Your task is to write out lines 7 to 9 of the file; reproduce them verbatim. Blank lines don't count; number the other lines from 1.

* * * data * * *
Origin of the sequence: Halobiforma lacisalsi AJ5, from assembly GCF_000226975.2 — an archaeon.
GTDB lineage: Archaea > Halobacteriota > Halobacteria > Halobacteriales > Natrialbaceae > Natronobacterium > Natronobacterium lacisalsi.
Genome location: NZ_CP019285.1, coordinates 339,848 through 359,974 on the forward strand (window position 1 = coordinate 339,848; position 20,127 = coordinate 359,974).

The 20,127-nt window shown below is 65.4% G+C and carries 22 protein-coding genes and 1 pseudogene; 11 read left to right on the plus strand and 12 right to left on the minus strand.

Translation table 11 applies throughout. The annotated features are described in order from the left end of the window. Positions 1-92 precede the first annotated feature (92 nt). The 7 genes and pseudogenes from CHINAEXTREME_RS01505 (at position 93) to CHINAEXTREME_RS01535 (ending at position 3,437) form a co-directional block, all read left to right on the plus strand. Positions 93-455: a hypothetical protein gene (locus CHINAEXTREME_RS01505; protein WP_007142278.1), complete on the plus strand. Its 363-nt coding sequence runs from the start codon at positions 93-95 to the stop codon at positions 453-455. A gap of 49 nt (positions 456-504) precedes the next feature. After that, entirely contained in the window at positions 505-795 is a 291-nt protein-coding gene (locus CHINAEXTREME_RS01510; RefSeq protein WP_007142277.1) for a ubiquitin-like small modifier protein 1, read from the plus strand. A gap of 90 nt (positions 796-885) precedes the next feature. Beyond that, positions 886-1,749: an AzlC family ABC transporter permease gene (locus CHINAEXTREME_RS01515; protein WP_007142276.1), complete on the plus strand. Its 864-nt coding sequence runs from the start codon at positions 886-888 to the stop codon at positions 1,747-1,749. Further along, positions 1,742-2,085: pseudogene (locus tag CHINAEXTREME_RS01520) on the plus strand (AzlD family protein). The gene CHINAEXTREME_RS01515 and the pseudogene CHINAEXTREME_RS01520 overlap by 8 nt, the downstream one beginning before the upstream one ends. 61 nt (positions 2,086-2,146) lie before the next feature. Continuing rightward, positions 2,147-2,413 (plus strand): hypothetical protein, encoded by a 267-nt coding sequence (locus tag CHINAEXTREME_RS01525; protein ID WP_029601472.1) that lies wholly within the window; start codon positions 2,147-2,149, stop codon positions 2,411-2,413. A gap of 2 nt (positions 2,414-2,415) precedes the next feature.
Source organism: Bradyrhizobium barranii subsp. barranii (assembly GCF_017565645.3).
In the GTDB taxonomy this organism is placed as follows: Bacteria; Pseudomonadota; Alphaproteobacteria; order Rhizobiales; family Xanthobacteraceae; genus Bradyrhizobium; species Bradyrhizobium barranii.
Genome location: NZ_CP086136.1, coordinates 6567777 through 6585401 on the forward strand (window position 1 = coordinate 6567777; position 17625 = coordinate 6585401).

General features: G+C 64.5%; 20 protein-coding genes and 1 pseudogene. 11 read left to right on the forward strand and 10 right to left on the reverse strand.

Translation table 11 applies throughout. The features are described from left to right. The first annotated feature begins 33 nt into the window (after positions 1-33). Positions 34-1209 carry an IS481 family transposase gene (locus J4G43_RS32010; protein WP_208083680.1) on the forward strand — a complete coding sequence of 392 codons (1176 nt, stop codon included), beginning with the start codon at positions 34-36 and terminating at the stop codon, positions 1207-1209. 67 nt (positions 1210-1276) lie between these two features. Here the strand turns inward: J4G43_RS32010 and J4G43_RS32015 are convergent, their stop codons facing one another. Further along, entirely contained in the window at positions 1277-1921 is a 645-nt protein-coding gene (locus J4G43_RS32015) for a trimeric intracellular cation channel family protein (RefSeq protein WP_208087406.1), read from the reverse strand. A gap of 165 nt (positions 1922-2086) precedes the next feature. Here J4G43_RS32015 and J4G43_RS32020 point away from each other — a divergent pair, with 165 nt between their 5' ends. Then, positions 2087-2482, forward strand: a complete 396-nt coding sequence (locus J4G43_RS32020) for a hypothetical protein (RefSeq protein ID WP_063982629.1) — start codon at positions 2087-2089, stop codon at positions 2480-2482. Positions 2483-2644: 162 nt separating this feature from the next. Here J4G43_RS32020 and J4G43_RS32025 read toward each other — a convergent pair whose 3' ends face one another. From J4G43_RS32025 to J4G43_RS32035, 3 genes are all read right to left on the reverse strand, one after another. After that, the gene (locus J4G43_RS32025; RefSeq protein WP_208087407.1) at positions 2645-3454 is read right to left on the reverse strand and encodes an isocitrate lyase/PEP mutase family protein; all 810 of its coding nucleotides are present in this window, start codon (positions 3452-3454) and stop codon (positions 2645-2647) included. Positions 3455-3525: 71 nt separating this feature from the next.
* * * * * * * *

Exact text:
In the GTDB taxonomy this organism is placed as follows: Bacteria; Pseudomonadota; Alphaproteobacteria; order Rhizobiales; family Xanthobacteraceae; genus Bradyrhizobium; species Bradyrhizobium barranii.
Genome location: NZ_CP086136.1, coordinates 6567777 through 6585401 on the forward strand (window position 1 = coordinate 6567777; position 17625 = coordinate 6585401).

General features: G+C 64.5%; 20 protein-coding genes and 1 pseudogene. 11 read left to right on the forward strand and 10 right to left on the reverse strand.